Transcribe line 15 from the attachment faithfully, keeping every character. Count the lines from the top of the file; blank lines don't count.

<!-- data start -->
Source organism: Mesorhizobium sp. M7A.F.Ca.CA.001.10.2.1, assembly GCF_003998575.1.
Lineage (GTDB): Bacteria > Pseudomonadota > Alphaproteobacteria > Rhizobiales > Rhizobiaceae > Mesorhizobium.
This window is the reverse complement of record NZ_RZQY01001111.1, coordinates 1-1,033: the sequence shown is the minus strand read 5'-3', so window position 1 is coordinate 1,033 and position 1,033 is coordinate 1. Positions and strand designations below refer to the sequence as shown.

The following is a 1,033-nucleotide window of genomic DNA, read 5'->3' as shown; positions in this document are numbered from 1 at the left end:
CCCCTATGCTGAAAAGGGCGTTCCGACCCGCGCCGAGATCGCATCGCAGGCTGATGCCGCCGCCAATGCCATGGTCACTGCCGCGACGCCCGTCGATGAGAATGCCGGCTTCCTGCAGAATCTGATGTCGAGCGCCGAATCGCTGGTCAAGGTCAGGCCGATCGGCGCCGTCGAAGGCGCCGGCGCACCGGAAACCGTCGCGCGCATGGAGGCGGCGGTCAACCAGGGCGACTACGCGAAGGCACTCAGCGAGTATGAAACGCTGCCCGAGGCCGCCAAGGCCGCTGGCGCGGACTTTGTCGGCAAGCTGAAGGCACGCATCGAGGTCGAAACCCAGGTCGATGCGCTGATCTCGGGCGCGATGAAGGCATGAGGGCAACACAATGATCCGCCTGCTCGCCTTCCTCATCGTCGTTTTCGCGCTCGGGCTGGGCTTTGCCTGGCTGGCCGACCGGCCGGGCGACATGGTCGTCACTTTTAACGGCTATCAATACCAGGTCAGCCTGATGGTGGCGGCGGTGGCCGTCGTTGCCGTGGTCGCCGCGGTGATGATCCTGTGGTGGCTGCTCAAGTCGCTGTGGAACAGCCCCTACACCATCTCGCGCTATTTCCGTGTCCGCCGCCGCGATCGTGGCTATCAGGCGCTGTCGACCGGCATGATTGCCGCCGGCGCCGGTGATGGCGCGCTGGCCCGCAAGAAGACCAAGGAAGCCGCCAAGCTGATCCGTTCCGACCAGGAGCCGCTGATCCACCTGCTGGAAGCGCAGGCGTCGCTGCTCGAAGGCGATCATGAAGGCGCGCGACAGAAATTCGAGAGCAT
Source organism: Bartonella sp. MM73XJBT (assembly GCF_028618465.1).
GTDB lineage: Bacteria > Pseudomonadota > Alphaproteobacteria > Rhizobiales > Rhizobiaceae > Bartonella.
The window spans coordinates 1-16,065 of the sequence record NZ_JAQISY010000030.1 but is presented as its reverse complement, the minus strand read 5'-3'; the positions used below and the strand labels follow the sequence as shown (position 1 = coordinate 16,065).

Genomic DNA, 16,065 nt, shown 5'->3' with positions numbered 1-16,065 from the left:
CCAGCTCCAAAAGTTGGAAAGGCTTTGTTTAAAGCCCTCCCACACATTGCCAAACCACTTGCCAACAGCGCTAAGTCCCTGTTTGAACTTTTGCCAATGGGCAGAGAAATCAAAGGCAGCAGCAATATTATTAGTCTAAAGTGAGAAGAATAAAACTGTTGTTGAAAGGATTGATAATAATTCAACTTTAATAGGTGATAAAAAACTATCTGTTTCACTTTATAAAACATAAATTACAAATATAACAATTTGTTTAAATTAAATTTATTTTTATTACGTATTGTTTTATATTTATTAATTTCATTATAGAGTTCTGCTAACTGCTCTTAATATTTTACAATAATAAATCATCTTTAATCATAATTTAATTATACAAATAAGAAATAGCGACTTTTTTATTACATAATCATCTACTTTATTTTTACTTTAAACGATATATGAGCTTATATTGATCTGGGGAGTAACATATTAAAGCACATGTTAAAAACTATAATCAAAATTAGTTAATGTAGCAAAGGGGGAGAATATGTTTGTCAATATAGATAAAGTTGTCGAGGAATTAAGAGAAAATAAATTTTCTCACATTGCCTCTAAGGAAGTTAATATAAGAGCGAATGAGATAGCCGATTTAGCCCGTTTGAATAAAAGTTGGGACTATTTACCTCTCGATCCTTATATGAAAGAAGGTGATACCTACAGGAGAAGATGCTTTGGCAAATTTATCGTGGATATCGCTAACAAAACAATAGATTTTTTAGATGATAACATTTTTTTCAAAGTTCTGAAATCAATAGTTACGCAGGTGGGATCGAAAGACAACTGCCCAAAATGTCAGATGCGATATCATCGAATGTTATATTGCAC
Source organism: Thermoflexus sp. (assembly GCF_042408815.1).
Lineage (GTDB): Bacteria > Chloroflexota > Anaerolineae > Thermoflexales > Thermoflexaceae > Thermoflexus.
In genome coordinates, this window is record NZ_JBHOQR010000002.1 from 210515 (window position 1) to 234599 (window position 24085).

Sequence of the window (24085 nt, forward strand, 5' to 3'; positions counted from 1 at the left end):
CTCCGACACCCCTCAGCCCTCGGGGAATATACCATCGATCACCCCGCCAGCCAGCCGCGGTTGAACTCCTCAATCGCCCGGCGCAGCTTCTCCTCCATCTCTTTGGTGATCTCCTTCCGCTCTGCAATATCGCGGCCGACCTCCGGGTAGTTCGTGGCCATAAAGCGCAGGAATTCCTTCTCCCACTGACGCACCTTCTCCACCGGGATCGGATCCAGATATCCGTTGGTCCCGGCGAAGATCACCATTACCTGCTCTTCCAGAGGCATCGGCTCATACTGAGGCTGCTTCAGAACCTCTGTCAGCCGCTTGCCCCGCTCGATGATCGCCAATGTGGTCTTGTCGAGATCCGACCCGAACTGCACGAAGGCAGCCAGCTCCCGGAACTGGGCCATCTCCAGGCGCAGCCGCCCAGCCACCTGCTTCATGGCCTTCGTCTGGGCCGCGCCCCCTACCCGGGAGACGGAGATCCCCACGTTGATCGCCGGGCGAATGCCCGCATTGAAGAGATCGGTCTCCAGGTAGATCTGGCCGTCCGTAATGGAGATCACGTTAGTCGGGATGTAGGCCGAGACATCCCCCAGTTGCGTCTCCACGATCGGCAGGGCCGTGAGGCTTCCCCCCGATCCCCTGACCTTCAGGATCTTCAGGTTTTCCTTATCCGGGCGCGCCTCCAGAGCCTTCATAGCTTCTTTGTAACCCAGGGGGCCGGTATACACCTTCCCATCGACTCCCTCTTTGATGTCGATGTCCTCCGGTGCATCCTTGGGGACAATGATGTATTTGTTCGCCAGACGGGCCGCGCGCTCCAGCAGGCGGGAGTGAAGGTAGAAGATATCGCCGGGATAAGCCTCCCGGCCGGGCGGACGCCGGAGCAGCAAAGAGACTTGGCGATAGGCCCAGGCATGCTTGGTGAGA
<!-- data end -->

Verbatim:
CTCCGACACCCCTCAGCCCTCGGGGAATATACCATCGATCACCCCGCCAGCCAGCCGCGGTTGAACTCCTCAATCGCCCGGCGCAGCTTCTCCTCCATCTCTTTGGTGATCTCCTTCCGCTCTGCAATATCGCGGCCGACCTCCGGGTAGTTCGTGGCCATAAAGCGCAGGAATTCCTTCTCCCACTGACGCACCTTCTCCACCGGGATCGGATCCAGATATCCGTTGGTCCCGGCGAAGATCACCATTACCTGCTCTTCCAGAGGCATCGGCTCATACTGAGGCTGCTTCAGAACCTCTGTCAGCCGCTTGCCCCGCTCGATGATCGCCAATGTGGTCTTGTCGAGATCCGACCCGAACTGCACGAAGGCAGCCAGCTCCCGGAACTGGGCCATCTCCAGGCGCAGCCGCCCAGCCACCTGCTTCATGGCCTTCGTCTGGGCCGCGCCCCCTACCCGGGAGACGGAGATCCCCACGTTGATCGCCGGGCGAATGCCCGCATTGAAGAGATCGGTCTCCAGGTAGATCTGGCCGTCCGTAATGGAGATCACGTTAGTCGGGATGTAGGCCGAGACATCCCCCAGTTGCGTCTCCACGATCGGCAGGGCCGTGAGGCTTCCCCCCGATCCCCTGACCTTCAGGATCTTCAGGTTTTCCTTATCCGGGCGCGCCTCCAGAGCCTTCATAGCTTCTTTGTAACCCAGGGGGCCGGTATACACCTTCCCATCGACTCCCTCTTTGATGTCGATGTCCTCCGGTGCATCCTTGGGGACAATGATGTATTTGTTCGCCAGACGGGCCGCGCGCTCCAGCAGGCGGGAGTGAAGGTAGAAGATATCGCCGGGATAAGCCTCCCGGCCGGGCGGACGCCGGAGCAGCAAAGAGACTTGGCGATAGGCCCAGGCATGCTTGGTGAGA